Mark Shuttleworth always said that Ubuntu will forever be free, but that doesn't mean that users can't contribute financially to Ubuntu's development.
Canonical, the developer of Ubuntu operating systems, has introduced a donation page, right before users access the download link for the distribution.
Despite people's claims that this decision will make Ubuntu donationware, it's not all that unusual in the Linux world. Many developers turn to the community for help, either for testing purposes, or for money to fund the developing process.
“We’re making it easier for people to financially contribute to Ubuntu if they want to. By introducing a ‘contribute’ screen as part of the desktop download process, people can choose to financially support different aspects of Canonical’s work: from gaming and apps, developing the desktop, phone and tablet, to co-ordination of upstreams or supporting Ubuntu flavours,” stated Steve George, vice president, Communications and Products, at Canonical.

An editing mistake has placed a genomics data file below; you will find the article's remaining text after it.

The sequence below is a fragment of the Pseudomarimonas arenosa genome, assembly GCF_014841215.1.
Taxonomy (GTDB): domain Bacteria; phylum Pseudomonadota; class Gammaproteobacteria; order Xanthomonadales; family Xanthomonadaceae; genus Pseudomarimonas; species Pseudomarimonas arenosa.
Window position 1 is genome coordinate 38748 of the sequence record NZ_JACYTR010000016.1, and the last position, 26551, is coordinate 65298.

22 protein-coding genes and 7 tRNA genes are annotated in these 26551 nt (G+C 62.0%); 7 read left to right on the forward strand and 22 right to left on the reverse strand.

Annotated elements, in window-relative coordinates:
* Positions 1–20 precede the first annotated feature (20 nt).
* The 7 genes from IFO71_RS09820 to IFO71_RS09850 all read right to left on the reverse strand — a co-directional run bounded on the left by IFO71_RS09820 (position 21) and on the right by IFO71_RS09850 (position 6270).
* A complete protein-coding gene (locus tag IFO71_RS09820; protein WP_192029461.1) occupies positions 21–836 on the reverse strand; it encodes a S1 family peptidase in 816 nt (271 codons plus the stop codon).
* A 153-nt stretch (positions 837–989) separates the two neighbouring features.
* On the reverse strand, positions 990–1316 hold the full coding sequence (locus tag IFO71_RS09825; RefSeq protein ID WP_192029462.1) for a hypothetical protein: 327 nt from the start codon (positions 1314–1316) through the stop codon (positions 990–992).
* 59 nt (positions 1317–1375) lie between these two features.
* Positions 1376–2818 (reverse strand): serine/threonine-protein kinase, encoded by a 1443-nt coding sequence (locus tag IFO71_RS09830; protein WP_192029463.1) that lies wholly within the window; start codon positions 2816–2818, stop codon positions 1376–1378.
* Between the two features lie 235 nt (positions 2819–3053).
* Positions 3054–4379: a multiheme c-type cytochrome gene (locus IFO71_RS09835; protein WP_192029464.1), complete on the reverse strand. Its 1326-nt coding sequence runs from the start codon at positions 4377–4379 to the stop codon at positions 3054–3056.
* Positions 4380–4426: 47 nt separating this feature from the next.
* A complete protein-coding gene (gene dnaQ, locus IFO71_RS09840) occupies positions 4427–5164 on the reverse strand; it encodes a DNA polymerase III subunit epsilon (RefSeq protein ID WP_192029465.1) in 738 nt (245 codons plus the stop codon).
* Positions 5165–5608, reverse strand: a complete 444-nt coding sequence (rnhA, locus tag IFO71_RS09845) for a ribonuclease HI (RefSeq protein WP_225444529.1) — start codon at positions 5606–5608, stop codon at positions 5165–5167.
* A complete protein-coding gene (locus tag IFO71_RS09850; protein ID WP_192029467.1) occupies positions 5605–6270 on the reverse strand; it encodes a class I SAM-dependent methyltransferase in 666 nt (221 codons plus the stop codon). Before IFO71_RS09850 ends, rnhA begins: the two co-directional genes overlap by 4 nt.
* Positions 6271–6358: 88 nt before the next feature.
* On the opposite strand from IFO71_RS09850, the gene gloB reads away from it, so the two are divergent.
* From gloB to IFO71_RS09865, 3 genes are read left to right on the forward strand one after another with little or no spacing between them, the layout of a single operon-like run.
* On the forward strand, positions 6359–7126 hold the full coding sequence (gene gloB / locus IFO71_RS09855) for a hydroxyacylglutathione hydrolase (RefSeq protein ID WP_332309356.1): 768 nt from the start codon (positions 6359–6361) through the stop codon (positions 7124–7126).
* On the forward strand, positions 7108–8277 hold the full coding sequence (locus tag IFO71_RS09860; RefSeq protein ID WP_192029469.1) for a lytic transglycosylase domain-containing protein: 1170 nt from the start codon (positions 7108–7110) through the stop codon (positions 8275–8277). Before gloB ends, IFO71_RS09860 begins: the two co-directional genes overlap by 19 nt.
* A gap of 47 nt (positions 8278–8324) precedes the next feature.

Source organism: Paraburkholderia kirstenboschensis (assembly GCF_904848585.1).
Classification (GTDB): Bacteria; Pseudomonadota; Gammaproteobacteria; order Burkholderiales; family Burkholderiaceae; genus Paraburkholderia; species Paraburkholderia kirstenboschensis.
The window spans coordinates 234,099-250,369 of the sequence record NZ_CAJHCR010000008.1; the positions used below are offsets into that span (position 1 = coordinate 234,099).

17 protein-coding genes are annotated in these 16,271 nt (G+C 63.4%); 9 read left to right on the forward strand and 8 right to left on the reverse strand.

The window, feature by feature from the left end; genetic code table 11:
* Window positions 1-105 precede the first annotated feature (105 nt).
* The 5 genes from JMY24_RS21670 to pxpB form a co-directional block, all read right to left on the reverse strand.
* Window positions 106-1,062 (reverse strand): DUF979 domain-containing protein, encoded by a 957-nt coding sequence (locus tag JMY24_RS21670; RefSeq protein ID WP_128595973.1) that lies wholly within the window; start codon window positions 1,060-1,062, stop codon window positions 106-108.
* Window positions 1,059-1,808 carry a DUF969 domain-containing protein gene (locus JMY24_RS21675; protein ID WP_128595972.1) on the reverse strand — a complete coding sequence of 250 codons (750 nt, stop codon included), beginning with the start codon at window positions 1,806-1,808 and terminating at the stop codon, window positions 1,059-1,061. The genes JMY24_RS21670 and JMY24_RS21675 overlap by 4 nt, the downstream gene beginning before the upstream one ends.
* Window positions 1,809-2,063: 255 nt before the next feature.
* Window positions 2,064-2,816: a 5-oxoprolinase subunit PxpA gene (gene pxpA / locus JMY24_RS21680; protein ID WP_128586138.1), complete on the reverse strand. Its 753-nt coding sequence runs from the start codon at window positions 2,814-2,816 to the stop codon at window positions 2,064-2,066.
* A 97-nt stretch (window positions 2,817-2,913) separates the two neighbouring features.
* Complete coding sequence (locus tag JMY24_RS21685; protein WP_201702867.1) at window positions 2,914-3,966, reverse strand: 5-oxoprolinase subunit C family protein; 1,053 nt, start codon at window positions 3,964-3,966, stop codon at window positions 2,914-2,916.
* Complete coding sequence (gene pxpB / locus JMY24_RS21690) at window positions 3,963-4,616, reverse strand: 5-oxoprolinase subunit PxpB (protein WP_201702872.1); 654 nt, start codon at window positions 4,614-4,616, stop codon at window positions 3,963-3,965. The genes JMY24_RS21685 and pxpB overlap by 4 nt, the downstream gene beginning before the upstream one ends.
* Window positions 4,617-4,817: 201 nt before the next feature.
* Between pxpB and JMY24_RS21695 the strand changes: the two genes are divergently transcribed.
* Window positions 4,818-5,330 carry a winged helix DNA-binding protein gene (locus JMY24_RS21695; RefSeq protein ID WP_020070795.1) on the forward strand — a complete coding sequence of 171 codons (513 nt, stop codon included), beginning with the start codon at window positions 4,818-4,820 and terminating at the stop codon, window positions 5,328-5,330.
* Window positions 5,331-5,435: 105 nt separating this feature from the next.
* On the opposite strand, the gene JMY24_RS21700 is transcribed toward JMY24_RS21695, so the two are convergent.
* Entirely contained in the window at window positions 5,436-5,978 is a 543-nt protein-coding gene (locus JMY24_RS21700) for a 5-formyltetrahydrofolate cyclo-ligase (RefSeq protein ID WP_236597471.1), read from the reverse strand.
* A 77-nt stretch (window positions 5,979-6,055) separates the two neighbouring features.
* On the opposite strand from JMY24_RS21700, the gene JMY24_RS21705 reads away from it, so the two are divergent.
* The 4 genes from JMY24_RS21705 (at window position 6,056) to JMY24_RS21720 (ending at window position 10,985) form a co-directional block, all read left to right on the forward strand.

The English company took a cue from the Humble Indie Bundle and implemented a slider for the categories users would want to sponsor. The provide a number of alternatives for the money:
• Make the desktop more amazing
• Performance optimisation for games and apps
• Improve hardware support on more PCs
• Phone and tablet versions of Ubuntu
• Community participation in Ubuntu development
• Better coordination with Debian and upstreams
• Better support for flavours like Kubuntu, Xubuntu, Lubuntu
• Tip to Canonical – they help make it happen
There is only one accepted method of payment, PayPal, but others will soon follow. Canonical, through the voice of Community Leader, Jono Bacon, also said that the money will be exclusively used on the free branches of Ubuntu, and explicitly stated that what the users choose will be followed to the letter. The business side of Canonical will have to get its money from other sources.
The donation announcement comes right before the official launch of Ubuntu 12.10 (Quantal Quetzal), on October 18th.